This image of the church as “a body”, gives life to it. It is no longer a arbitray institution, but rather a moving, breathing, living body made up of followers of Christ.
      The confusion comes in when “congregation” is mistakenly interchanged with “church”.
      These are two very different definitive words which were NOT made to be flippantly interchanged.

      • John Stackhouse

        I’m curious, then, Vicki, as to what you do with “church” in Revelation 2 and 3. It surely sounds to me as if Jesus is addressing congregations in the various cities. And what does Jesus mean about telling it “to the church” in Matthew 18:17? Surely not all “the individuals who follow Christ”!

        “Church,” I suggest instead, has more than one meaning in the New Testament.
        The key is to sort them out and apply them properly.

  2. Dirk

    Thanks for a good, respectful, and thought-provoking review. You bring up some good points, and I really appreciate you not throwing the baby out with the bathwater.

    As for hierarchy, I see Jesus in the Bible redefining what hierarchy means — that whoever seeks to be greatest must be the servant of all. And railing against the way people lord their power over others. Having a little background in community organizing, I see ways that power and authority can be used in benevolent and uplifting ways — providing structure that helps others achieve their maximum potential. But so often in our world — and in our churches — power is used in selfish and harmful ways. To me, when Young rails against hierarchy, he’s trying to help people see that oppressive religious dictatorship is not God’s will — but I’m not sure if he ends up giving a positive vision of what benevolent hierarchy could look like, instead. If anyone does hierarchy in a benevolent way, it’s God. And in the scene where Jesus is washing Papa’s feet, I see Jesus deferring to Papa out of respect, and at the same time being in no way inferior.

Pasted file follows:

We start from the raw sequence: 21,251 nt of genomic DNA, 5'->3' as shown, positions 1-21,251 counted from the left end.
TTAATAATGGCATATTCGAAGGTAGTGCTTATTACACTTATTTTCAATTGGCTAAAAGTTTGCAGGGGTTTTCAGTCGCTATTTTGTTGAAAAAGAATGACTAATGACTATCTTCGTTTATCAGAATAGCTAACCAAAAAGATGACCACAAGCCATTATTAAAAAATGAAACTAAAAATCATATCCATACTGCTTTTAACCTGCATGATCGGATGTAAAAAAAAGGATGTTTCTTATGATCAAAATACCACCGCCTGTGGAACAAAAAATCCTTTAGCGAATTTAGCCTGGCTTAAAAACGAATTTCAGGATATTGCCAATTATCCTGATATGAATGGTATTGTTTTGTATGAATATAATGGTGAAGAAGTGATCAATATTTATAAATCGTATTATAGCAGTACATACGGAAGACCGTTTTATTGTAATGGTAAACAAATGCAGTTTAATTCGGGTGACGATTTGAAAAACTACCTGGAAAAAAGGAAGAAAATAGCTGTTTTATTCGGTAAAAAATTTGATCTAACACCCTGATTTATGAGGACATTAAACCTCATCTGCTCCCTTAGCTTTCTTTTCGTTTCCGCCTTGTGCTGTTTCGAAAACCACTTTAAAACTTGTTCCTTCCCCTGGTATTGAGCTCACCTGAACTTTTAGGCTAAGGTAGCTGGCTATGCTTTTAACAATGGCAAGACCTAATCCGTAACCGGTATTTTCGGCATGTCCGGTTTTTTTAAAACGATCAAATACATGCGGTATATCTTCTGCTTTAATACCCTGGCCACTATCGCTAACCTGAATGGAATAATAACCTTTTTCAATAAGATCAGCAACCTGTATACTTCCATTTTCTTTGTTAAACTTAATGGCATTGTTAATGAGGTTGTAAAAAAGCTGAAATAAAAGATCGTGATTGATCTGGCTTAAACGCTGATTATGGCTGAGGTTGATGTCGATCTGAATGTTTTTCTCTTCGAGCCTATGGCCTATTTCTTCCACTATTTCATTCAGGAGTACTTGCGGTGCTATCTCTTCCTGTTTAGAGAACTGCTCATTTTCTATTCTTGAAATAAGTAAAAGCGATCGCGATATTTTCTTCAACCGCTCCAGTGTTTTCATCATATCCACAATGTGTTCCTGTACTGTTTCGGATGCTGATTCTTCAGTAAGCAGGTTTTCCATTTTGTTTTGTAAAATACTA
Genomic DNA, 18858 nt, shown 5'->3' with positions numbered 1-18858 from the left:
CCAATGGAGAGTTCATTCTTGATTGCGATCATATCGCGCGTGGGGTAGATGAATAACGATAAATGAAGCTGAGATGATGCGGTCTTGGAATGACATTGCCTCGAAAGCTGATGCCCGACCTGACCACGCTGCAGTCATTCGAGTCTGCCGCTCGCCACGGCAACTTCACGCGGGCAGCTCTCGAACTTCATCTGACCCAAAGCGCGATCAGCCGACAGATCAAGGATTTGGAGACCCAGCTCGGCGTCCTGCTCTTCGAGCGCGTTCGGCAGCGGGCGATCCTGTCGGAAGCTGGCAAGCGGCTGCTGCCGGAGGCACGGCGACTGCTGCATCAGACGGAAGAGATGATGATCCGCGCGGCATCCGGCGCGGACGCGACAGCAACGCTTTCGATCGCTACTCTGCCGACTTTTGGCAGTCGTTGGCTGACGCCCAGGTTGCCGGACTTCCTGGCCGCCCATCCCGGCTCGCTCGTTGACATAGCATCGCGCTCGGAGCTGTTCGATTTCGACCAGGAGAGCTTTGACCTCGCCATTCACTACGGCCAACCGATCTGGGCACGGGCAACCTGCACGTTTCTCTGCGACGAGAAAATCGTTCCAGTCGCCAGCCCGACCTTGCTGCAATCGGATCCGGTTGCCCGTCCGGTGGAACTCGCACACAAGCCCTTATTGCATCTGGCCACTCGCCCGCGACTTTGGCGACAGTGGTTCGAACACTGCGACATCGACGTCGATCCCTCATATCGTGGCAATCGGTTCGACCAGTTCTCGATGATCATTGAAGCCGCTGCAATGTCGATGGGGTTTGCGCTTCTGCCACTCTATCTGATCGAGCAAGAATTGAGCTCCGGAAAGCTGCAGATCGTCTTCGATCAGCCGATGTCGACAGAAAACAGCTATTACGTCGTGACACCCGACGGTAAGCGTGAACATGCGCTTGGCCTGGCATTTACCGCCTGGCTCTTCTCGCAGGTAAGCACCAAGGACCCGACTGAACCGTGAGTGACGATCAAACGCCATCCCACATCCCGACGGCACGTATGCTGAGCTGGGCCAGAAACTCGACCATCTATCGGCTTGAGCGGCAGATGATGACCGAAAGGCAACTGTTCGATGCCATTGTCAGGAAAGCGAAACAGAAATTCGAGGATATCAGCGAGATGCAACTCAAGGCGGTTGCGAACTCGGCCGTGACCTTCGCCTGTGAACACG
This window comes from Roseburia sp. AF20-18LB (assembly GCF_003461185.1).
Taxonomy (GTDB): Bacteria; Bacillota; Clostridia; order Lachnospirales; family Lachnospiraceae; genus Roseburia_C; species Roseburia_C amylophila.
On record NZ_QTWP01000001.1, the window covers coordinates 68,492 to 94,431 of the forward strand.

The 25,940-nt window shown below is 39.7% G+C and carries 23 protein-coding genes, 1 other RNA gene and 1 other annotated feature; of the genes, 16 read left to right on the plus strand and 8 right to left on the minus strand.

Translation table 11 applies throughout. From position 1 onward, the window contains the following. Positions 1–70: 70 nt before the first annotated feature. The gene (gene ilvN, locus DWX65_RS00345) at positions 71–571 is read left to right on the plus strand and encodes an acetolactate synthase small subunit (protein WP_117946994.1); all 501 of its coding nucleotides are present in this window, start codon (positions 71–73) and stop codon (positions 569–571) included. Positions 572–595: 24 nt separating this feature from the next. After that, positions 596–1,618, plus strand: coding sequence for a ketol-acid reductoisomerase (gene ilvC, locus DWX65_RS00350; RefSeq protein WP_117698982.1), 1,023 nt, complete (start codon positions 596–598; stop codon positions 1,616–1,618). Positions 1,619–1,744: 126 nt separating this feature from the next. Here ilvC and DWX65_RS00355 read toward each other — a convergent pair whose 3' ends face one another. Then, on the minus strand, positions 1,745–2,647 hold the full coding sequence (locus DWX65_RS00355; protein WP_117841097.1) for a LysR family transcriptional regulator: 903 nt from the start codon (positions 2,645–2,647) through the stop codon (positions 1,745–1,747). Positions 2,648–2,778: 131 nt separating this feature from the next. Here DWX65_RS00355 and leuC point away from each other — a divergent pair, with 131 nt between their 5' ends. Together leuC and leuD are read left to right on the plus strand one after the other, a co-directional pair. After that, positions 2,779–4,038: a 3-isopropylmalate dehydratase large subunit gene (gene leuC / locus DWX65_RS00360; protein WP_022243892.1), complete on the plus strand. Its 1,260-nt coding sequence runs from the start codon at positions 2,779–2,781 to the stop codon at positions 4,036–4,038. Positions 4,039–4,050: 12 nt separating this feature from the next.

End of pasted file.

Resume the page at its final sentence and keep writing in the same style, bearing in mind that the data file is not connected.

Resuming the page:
Humans are bad at doing hierarchy without inferiority — to the degree that we can’t imagine hierarchy without the need for one to be inferior to the other. I think maybe Young was trying to crack this open, even if he didn’t resolve it.

    Thanks for helping me think about this!